"It is not your turn!"
Translation:Du bist nicht dran!
Yes, sounds right to me, and I think it's a good way to "visualise" how "dran" works.
"Ich bin dran" = "I'm next" - although, if you're pedantic, there's a small difference between "It's my turn now" (German) and "I'm next" (English), but e.g. if you use it to tell someone not to push in front of you, then you mean the same thing in both languages.
"Ich bin als nächstes dran" would otherwise be the way to say "I'm next [in line]". If you're waiting to have a short ride on a camel, I think it's more likely that somebody else is still riding it; but you could also use the phrase if the previous rider is gone and the camel owner is looking for the next person (you).
And yet I have learnt that when negating a whole sentence, as seemed to me to be the case here, "nicht" should be placed at the end of the sentence. Can I think of "dran" as a special case, in that "It's my turn" cannot be completely negated because if it is not my turn, then it must be somebody else's. It's all a bit too philosophical for me!
"dran" means something like "at it"; it's short for "daran" (which isn't used in this context).
I guess in this context it's short for "Du bist an der Reihe". I'd envision "Reihe" to mean "queue" here: "You're next in line" - not just in an actual queue, but also figuratively speaking (e.g. it's your turn to throw the dice).
In other contexts, you could translate "dran" with "attached to it": "Da/es hängt ein Zettel dran" = "There's a note attached to it". Also: "Da ist was dran" = "You have / she has a point there / Your/her argument is valid", literally: "There's something at it/that". Also: "An den Vorwürfen ist nichts dran" = "The accusations are unfounded", "An dem Vogel ist nichts dran" = "There's hardly any meat on this bird"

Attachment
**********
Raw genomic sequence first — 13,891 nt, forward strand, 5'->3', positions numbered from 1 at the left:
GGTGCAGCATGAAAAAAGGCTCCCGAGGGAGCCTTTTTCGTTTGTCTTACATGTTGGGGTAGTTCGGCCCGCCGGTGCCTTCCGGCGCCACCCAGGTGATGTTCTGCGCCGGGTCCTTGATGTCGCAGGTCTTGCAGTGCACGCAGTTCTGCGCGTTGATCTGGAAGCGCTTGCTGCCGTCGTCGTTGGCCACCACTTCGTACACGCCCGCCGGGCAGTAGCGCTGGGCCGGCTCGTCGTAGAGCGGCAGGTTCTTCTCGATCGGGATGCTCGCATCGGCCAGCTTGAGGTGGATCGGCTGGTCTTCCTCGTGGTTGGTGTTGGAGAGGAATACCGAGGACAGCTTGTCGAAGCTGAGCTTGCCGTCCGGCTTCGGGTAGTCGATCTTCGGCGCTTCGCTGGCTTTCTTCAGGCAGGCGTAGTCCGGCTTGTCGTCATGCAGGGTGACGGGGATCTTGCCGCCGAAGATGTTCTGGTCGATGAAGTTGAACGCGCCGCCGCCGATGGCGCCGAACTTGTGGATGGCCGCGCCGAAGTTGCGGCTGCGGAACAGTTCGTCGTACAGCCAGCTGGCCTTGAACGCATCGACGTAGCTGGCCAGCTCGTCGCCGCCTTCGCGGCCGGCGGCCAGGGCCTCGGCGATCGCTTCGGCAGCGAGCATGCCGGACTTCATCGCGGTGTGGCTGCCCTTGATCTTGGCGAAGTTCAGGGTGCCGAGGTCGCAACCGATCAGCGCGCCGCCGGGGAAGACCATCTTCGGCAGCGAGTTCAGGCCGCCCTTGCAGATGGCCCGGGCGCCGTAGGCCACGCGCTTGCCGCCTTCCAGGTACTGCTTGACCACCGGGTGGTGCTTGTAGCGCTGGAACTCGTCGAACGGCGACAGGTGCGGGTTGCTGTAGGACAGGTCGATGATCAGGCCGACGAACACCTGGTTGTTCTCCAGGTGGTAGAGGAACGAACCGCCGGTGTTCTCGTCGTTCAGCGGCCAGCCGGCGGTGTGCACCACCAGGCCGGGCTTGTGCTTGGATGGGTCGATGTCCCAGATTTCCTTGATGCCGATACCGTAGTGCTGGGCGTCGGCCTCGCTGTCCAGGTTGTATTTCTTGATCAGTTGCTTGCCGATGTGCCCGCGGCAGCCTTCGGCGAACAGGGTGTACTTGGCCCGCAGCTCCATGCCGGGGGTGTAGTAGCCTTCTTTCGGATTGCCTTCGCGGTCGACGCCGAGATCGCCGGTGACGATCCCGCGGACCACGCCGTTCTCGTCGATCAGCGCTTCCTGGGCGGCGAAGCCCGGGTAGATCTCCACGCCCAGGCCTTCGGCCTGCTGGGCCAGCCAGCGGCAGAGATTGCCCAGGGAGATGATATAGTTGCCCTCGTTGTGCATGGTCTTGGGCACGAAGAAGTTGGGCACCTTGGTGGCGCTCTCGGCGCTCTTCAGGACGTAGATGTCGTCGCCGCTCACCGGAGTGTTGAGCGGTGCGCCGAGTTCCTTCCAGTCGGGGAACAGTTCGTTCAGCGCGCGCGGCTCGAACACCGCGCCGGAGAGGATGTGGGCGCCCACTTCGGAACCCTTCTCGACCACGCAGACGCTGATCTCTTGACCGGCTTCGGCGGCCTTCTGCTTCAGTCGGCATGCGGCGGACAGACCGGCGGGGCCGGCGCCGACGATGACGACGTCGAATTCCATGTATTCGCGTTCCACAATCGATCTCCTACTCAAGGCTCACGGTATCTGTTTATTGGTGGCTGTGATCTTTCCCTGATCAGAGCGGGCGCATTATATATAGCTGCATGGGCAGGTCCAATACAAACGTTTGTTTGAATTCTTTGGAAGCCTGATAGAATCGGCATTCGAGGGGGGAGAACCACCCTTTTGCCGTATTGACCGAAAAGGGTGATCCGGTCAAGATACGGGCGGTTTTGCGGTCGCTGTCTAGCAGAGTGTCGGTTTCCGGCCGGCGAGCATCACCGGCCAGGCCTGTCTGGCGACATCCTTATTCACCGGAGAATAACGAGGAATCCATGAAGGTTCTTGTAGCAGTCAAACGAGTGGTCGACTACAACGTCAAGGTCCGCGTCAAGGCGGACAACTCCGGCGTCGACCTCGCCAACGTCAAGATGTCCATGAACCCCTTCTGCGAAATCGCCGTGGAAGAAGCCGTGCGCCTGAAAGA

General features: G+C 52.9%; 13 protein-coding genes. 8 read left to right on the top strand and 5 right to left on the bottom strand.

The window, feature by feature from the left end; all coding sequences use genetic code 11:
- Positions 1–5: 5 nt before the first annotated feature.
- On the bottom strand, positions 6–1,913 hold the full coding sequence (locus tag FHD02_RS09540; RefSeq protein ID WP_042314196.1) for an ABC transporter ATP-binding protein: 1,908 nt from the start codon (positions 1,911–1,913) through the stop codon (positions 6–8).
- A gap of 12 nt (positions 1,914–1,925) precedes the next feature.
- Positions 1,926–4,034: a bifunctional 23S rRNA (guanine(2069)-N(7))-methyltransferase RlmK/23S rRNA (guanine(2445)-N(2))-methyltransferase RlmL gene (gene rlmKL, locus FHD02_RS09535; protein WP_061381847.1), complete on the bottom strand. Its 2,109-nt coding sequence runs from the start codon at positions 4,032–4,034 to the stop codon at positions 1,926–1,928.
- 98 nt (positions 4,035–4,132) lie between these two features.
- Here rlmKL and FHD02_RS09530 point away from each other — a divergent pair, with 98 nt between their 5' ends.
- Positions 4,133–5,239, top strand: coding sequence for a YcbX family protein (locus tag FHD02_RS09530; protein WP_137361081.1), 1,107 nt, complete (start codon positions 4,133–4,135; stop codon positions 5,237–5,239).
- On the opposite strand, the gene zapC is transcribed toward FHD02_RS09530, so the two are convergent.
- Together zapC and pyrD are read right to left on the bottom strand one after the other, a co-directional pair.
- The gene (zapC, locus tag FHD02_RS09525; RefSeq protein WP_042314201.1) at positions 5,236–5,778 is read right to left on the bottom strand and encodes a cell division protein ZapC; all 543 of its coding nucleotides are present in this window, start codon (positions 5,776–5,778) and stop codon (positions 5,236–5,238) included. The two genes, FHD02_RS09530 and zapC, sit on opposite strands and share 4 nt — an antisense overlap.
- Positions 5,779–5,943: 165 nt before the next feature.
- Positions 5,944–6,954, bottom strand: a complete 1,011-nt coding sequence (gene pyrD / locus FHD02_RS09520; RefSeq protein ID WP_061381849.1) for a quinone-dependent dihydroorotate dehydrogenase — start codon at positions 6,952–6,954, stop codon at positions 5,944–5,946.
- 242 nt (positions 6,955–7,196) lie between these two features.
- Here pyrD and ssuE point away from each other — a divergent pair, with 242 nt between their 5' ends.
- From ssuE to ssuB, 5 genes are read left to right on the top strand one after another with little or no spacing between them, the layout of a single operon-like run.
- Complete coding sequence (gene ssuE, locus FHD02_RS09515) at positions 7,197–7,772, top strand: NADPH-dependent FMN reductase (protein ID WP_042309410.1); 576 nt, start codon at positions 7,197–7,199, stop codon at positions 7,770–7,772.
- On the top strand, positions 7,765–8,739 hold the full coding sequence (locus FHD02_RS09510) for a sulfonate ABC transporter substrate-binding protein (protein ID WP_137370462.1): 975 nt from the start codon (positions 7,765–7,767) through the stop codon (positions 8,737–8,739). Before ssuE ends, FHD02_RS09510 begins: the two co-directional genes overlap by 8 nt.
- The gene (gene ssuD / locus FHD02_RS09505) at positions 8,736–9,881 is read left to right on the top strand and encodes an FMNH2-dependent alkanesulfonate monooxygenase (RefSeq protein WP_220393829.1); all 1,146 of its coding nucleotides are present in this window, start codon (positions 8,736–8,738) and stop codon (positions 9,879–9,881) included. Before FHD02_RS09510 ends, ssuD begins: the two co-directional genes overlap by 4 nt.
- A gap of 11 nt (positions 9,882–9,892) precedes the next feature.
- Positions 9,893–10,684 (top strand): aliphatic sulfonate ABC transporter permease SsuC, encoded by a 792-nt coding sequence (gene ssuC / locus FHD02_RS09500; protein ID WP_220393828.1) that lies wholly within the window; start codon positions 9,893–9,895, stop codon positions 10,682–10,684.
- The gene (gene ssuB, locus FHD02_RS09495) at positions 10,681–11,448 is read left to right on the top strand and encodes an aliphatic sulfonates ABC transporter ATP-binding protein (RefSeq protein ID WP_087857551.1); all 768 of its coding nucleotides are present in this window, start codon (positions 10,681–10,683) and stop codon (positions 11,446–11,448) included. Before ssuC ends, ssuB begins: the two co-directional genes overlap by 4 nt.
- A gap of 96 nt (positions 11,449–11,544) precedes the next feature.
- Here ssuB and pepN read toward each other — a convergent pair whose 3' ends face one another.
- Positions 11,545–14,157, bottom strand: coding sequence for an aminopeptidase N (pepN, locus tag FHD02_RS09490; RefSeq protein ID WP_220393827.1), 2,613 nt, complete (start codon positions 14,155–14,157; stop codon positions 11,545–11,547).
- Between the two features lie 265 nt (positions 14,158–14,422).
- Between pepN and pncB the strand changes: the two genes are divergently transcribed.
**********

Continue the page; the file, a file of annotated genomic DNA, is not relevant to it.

If I've understood correctly... The 'nicht' at the end of the sentence would negate the verb, as in to say that "bist" is the wrong verb. This is incorrect because the person IS something, just not next in turn. Maybe the person IS the one after the next one in turn. I like to think of it this way: "du rennst nicht" (you aren't running), can be correct because perhaps you are walking or swimming or jumping etc. Hope it helps.
"erscheinen" can be translated (among other things) as "to turn up", as in "Er erscheint nicht zu dem Treffen" ("He doesn't turn up at the meeting"), or "Eine Meldung erscheint auf dem Monitor" ("A notification appears on the screen"). It's not a word that can be used to translate "It's not your turn".
First off: "Ihre", capitalised. Otherwise it means "their turn".
No, "Es ist nicht Ihre Wende" doesn't work. "turn = Wende" works for e.g. "turn of the century" = "Jahrhundertwende"; also, "die Wende" = the "turn[ing point]" [of history, sort of] that was the fall of the Iron Curtain and the reunification of Germany in 1989/90. In a traffic context, the only usable phrasing I can think of is "wenden" = "to turn one's vehicle around"; "Wende" doesn't work for "This is not the junction where you have to make a [left/right] turn" - what you could say instead is "Das [hier] ist nicht Ihre Abzweigung".